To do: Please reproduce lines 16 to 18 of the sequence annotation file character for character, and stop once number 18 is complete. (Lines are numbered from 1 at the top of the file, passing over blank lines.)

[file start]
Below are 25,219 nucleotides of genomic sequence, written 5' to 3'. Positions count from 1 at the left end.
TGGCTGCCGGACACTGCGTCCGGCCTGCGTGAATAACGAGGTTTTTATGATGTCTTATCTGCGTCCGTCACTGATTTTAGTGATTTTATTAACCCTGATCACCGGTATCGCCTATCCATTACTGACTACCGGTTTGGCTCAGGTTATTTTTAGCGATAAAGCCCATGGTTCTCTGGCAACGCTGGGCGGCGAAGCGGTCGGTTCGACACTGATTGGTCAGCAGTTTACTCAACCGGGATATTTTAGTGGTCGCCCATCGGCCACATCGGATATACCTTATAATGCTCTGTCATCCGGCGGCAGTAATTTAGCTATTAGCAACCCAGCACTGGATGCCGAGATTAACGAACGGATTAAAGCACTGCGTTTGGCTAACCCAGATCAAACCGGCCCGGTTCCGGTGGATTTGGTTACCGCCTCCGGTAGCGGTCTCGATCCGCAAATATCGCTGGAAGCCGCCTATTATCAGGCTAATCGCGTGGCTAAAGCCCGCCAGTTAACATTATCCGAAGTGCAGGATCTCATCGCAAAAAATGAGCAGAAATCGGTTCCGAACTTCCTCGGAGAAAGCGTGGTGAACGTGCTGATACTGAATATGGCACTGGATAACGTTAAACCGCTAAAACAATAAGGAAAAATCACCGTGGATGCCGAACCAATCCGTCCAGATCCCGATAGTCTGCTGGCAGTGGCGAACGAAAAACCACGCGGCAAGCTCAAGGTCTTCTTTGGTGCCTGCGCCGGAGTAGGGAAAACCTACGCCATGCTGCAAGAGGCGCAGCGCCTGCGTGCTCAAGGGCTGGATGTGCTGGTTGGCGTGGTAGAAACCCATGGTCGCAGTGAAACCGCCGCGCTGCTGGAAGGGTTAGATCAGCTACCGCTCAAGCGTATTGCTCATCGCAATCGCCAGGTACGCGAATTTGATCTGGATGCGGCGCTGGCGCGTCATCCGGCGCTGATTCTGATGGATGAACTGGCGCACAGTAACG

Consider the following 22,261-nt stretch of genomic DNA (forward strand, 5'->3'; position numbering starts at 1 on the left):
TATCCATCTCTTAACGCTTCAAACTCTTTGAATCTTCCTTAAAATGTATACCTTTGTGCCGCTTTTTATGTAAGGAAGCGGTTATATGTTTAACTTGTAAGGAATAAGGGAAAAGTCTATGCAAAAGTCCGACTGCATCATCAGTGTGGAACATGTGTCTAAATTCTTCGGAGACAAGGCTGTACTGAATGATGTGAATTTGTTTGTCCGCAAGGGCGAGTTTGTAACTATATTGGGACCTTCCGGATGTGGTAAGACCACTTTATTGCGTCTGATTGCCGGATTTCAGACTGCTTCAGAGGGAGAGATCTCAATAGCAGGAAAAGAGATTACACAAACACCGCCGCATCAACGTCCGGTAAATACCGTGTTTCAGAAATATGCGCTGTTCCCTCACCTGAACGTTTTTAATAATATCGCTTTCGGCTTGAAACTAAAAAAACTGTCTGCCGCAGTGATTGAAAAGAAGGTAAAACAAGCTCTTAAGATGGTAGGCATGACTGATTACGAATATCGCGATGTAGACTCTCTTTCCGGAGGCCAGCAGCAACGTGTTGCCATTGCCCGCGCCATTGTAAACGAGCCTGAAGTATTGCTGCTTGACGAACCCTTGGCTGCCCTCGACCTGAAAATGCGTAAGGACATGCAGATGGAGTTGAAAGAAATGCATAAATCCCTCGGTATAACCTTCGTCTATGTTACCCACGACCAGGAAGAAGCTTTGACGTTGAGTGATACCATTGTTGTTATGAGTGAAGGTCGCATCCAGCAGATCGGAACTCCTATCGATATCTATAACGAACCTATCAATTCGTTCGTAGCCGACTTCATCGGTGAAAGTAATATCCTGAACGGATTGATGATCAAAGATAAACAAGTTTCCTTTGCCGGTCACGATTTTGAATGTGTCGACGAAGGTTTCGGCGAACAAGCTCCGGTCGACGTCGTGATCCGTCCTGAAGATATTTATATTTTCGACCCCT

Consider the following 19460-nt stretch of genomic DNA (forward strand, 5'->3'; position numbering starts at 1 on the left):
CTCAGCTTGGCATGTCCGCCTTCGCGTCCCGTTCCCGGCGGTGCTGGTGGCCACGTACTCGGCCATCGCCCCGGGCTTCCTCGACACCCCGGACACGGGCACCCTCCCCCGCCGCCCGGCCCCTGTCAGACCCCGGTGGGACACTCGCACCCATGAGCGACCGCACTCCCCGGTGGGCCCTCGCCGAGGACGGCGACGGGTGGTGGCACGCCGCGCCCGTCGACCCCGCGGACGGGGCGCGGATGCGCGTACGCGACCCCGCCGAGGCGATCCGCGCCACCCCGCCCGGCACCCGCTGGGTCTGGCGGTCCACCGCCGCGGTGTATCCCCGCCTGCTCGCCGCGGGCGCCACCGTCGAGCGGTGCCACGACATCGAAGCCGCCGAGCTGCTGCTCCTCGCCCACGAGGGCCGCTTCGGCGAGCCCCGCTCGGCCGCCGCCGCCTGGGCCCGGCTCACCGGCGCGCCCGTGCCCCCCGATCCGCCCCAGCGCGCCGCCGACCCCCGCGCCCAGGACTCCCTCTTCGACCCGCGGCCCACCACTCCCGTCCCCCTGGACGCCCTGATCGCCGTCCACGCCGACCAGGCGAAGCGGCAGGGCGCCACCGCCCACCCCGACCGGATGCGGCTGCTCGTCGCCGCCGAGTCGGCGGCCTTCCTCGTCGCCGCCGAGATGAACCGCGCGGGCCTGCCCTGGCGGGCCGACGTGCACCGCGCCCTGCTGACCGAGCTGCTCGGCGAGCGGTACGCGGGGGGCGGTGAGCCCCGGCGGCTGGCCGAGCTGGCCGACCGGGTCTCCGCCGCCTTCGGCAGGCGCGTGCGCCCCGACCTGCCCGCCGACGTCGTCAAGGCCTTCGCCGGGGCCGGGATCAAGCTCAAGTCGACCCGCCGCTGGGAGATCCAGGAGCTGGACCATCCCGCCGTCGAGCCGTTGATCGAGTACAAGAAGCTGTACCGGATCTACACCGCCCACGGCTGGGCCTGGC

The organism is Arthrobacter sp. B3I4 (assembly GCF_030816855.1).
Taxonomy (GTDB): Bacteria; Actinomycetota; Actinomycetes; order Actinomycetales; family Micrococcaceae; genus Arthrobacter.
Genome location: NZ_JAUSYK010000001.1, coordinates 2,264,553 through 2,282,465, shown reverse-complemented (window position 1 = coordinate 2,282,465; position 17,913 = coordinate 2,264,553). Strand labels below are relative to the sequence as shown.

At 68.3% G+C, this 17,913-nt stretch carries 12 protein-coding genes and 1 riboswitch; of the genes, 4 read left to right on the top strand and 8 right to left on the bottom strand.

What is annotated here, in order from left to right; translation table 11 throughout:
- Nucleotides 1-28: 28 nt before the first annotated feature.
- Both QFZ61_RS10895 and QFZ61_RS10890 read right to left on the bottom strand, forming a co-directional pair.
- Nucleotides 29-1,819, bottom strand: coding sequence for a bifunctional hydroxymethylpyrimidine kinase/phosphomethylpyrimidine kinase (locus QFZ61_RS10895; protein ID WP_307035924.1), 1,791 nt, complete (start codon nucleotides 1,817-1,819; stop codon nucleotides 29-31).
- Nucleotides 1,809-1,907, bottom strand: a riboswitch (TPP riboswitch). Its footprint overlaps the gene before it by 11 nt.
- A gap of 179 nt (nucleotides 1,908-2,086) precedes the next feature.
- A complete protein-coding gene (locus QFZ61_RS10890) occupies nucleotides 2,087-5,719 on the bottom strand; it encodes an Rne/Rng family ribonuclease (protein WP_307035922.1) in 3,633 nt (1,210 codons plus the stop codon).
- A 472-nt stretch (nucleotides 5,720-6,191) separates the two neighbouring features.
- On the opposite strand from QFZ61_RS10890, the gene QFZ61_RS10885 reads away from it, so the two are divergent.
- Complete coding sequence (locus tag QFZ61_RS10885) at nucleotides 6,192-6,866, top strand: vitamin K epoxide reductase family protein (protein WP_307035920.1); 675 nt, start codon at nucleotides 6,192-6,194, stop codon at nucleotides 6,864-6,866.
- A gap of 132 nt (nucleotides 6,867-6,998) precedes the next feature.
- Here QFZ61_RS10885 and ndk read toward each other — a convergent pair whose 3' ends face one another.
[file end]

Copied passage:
- A gap of 179 nt (nucleotides 1,908-2,086) precedes the next feature.
- A complete protein-coding gene (locus QFZ61_RS10890) occupies nucleotides 2,087-5,719 on the bottom strand; it encodes an Rne/Rng family ribonuclease (protein WP_307035922.1) in 3,633 nt (1,210 codons plus the stop codon).
- A 472-nt stretch (nucleotides 5,720-6,191) separates the two neighbouring features.